Salud!
My interest in theCeltic language language led me to some wild assumption: Could it be that some Celtic words are still prevailing worldwide?

Apart from the fact, that all current living mankind in every corner of this beautiful planet is still carrying the mitochondrial DNA(genes) of one single African woman which scientists nowadays call „Eva“ and who might be the so-called „mother of us all“, we share bits of a common language without us noticing it. This would not only make us brothers and sisters in kin but also in speech. This „Eva“, who lived approximately 200.000 years back in time (confirmed theory by Cann 1987, see Wikipedia), obviously gave birth to a child or children, who moved away from Africa to the East and North. Their steadily growing population split into tribes which presumably migrated and spread throughout the world and also came to Europe (via Arabia and Asia).

Todays language in Europe and elsewhere in part shows some astonishing similarities. My guess is that these words were brought to us by Celtic tribes moving from the East of Europe  towards the western shores and islands after the „Out-of-Africa“  phase around 60.000 years ago. Therefore it is likely that the old Celtic language is still very influential in our daily lives without us noticing it in particular. This is a good example:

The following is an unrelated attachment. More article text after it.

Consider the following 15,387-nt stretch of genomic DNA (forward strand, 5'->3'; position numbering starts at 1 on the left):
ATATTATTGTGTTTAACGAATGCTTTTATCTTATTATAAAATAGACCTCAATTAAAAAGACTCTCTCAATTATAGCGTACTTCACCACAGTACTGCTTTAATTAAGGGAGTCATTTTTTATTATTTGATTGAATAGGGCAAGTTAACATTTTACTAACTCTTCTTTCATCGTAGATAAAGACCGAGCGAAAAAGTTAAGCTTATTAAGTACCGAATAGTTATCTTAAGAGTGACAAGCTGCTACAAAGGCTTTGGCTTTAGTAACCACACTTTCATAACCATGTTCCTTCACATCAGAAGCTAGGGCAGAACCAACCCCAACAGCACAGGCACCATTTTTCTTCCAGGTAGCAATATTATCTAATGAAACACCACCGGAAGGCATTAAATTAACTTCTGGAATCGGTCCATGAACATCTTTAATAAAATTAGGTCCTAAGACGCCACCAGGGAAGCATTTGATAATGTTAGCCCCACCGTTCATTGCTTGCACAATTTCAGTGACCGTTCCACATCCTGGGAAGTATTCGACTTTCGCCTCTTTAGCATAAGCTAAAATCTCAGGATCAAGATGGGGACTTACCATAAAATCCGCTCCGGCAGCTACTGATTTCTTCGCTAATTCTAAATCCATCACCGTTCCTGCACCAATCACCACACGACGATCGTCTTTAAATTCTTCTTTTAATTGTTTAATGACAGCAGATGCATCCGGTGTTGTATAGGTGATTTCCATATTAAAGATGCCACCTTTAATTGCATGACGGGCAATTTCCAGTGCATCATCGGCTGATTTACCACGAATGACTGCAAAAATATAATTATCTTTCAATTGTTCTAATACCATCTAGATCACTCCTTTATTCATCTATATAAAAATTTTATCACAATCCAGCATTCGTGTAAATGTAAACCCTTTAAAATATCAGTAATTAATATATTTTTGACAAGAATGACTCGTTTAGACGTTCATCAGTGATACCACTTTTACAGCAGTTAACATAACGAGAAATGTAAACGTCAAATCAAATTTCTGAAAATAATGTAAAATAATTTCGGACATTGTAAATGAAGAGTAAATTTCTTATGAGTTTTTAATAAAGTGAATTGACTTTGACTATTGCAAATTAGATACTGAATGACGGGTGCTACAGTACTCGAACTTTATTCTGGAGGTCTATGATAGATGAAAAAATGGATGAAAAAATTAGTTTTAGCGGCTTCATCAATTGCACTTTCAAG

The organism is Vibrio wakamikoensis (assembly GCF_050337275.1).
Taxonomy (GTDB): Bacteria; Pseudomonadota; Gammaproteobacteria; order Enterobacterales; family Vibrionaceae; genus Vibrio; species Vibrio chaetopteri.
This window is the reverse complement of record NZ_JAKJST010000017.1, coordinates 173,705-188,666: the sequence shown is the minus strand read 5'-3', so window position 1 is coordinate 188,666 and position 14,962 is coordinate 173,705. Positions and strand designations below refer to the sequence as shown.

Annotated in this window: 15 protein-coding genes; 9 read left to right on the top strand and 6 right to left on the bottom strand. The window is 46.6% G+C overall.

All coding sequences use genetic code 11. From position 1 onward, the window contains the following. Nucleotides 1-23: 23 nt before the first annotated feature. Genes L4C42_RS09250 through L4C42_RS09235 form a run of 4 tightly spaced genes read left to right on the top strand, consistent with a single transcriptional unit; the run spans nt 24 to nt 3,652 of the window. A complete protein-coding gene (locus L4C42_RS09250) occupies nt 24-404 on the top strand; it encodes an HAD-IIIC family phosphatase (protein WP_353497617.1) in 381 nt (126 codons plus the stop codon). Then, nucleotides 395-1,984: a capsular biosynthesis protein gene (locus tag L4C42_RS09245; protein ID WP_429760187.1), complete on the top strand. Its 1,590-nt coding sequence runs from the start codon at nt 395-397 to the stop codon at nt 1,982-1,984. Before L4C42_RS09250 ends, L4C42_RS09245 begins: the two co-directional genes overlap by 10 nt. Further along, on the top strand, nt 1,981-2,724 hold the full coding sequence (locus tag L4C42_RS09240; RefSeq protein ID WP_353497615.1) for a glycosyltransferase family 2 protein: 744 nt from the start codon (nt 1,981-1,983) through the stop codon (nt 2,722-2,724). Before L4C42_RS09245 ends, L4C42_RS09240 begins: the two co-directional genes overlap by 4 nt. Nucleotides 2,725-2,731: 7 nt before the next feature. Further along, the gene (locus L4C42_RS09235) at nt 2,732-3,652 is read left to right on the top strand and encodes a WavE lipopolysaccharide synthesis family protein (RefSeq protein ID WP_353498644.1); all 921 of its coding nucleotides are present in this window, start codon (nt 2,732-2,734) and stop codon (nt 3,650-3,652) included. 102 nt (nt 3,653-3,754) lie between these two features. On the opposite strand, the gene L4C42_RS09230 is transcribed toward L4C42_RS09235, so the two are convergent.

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Manuela



Inscrit le: 24 Juil 2012
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MessagePosté le: 01/08/2012 21:49:14    Sujet du message: Post subject: Celtic spoken worldwide? Part 2 of 3 Répondre en citant

Breton = yaouank
German/Austrian/Swiss =jung
English = young
Francais = jeune
Italian =  giovane
Espanol =  joven
Portugues = jovem
Russian = ю́ный (iunhi)
Chinese:  小 ( xiǎo)
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Manuela



Inscrit le: 24 Juil 2012
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MessagePosté le: 01/08/2012 21:50:14    Sujet du message: Celtic spoken worldwide? Part 3 of 3 Répondre en citant